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Cement filled roller buries rocks, smooths hay fields
"We used to replace sickle sections or guards twice a day while swathing but since we started rolling fields we replace only a few sections a season," says Pete Johnson, Ballantine, Mont, who built a cement-filled roller to push rocks under-ground in hay fields and to break up dirt chunks in plowed fields.
Johnson first bought a 3-ft. dia. steel pipe, 12-ft. long with 3/8-in. thickness. "We centered a 2 1/4-in. shaft through the center using 3/4-in. rebar. We made two 5/16-in. flat plate ends and welded one of the ends into place. Then we set the pipe up on end and filled it with about 3 yards of concrete using a special funnel I attached to a tractor front-end loader. When the concrete had almost set I scraped off about 5/16-in. of concrete, enough so that I could set the end in the pipe up tight against the concrete.
"After the concrete set for three days we lowered the roller to the ground and cut off the ends of the shaft sticking out each end of the roller to the right length to accommodate a 2 1/4-in. flange block bearing for each end. I cut and drilled a 1-in. thick steel plate, bolted the bearings to it, and fastened the assembly to the roller with shaft and eccentric lock collars on the bearings. The 4 in. sq. tubing used to frame the roller is then bolted to the bearing assemblies.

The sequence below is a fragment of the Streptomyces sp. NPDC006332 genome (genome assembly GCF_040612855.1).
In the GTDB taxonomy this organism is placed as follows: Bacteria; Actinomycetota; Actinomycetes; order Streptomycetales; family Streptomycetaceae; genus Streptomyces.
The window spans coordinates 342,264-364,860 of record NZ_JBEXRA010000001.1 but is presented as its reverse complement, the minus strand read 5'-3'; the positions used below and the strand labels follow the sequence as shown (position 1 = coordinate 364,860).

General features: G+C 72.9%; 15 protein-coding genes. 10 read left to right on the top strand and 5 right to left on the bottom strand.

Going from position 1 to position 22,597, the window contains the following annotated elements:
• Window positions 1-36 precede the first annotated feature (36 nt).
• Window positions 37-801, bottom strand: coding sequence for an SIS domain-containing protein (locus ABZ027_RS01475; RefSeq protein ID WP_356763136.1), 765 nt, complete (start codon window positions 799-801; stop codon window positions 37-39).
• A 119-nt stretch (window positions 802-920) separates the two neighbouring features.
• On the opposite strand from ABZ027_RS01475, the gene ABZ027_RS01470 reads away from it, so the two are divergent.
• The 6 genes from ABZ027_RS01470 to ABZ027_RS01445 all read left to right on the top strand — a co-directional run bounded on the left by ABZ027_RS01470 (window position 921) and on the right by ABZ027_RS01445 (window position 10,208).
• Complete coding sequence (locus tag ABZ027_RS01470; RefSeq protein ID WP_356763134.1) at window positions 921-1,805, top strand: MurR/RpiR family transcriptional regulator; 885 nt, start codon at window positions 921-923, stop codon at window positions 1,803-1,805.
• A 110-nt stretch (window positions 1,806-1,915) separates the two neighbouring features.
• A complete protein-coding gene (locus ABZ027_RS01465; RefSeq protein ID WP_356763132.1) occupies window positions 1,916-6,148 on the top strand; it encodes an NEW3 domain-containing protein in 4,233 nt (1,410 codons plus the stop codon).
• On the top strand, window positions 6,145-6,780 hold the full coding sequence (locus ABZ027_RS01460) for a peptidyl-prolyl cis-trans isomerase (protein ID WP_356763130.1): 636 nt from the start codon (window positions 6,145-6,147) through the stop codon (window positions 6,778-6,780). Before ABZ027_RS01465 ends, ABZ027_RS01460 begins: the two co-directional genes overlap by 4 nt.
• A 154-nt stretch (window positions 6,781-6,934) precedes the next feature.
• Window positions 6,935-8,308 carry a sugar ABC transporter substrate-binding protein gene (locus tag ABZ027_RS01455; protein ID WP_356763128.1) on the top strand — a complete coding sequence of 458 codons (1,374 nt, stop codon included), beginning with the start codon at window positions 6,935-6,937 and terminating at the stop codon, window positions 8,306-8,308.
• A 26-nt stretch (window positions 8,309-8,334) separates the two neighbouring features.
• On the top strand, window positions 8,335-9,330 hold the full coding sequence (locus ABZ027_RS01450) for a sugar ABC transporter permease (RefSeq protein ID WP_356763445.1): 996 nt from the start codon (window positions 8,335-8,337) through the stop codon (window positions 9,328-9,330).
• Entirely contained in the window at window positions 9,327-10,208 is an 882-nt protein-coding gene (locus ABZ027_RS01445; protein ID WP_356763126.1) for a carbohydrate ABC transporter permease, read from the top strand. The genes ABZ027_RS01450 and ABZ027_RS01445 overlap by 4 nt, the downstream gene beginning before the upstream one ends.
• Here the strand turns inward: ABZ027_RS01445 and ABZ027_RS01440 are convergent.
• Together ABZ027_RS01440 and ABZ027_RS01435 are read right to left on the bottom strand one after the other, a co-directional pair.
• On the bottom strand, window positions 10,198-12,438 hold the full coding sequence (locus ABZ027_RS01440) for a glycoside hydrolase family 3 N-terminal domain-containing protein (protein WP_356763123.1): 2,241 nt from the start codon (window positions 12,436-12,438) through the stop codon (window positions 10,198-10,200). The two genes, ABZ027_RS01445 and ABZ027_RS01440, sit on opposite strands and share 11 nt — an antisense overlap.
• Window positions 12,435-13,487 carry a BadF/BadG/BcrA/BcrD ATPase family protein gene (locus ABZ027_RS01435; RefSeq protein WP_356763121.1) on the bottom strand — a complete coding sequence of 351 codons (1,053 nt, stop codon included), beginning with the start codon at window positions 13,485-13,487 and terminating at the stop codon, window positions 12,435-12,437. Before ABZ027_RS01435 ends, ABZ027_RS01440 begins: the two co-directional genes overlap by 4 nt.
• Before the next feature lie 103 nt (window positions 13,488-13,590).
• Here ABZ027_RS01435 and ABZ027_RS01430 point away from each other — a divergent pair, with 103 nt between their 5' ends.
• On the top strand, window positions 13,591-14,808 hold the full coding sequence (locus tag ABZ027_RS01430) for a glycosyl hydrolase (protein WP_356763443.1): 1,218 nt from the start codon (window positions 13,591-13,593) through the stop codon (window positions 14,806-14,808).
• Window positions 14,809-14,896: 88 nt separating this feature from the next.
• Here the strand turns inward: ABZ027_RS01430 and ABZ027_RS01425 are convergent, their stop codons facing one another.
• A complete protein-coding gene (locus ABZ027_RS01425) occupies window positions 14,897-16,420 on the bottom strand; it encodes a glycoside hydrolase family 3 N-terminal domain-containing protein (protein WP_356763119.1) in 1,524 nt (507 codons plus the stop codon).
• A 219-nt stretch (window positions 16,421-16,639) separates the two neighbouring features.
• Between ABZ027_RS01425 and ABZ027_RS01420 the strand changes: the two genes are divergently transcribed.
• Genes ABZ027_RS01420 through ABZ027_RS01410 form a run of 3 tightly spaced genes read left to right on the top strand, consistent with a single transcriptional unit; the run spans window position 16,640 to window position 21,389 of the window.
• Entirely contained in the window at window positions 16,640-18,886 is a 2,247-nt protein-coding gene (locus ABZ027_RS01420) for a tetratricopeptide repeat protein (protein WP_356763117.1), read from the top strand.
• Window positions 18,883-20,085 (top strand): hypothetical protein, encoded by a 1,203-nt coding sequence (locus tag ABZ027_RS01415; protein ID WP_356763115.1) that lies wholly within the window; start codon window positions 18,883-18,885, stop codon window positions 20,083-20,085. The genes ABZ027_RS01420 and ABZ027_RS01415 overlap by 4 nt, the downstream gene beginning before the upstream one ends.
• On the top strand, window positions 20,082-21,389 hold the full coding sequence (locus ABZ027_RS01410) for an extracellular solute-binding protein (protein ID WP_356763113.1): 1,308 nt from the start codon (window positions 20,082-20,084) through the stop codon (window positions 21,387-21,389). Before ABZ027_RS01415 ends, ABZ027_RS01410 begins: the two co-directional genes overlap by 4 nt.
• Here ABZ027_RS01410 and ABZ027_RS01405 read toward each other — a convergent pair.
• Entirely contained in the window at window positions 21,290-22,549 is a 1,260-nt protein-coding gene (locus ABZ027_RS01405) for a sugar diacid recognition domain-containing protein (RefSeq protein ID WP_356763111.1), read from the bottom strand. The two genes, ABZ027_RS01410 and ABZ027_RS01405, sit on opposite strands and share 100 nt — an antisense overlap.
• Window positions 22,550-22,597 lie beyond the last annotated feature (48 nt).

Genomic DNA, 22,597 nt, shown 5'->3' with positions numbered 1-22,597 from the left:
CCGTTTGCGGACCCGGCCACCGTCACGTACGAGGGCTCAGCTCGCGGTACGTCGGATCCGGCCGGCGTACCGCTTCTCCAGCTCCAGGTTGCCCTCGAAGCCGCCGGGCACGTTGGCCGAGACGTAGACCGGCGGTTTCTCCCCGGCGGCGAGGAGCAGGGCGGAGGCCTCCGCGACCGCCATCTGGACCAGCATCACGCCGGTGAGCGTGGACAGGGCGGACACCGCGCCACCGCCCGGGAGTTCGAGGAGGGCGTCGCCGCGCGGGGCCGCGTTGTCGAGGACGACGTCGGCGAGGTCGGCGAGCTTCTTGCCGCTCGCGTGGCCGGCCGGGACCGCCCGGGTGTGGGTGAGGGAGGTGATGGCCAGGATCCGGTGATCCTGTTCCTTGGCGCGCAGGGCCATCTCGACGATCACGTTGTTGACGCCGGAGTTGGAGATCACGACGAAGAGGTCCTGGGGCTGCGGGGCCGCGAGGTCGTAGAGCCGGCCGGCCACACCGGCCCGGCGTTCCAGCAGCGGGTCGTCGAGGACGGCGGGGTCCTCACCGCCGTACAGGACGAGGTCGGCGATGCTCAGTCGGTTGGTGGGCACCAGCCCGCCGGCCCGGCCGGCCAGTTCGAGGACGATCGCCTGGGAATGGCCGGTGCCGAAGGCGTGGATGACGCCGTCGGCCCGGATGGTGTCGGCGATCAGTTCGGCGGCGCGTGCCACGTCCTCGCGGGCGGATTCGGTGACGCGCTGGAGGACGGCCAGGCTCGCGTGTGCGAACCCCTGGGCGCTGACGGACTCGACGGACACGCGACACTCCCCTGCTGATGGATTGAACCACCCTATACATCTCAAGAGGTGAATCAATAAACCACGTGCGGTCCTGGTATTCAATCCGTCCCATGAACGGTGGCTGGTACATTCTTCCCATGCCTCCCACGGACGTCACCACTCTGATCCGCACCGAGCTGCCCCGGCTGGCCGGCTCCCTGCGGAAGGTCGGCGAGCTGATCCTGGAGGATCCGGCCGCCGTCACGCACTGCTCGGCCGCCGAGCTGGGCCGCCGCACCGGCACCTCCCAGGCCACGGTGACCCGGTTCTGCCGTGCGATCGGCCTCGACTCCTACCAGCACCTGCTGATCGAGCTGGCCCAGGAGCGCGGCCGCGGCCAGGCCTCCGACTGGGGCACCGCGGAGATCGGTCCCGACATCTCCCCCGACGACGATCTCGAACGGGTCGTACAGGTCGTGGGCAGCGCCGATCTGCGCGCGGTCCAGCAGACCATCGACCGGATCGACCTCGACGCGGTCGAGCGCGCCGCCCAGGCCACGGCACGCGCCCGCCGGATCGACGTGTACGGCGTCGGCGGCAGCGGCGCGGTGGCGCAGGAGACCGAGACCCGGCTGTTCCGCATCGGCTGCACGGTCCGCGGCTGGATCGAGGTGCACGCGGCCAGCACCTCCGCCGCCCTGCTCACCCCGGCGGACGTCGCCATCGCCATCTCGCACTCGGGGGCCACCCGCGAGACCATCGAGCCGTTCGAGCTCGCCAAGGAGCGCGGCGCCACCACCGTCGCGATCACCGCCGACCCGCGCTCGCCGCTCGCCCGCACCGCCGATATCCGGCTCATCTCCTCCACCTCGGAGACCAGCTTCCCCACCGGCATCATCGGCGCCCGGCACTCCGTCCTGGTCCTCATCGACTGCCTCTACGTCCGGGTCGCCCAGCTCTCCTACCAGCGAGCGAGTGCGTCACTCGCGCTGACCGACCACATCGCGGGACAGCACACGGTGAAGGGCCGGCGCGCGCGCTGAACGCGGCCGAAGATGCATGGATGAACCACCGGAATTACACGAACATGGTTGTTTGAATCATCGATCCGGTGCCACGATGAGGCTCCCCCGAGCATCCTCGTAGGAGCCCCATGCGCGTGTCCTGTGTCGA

"All corners on the main frame were gusseted with 1/4-in. plate and front corners were gusseted top and bottom. I built the tongue out of 4-in. square tubing that was braced with 4-in. flat bar made into an I-beam and skip welded. The tongue was braced twice to withstand the strain of the 9-ton roller on turns. I made the hitch so that it would pivot up and down and also to twist, which was a project in itself.
"It works better than we thought it would to push rocks under and break up hay crowns. And if you catch soil moisture just right it does the best job of breaking up soil chunks in plowed fields that I've ever seen. Unlike tractor tires, it doesn't compact the field because weight is so evenly distributed.
"We originally considered filling the roller with water but it wouldn't have had nearly enough weight. After using this concrete-filled roller for 6 years and pulling it with everything from an 820 Deere to a 4-WD White tractor, I don't think a water-filled roller would have done the job."
Contact FARM SHOW Followup, Pete Johnson, Rt. 1, Ballantine, Mont. 59006 (ph 406 967-6204).


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1988 - Volume #12, Issue #5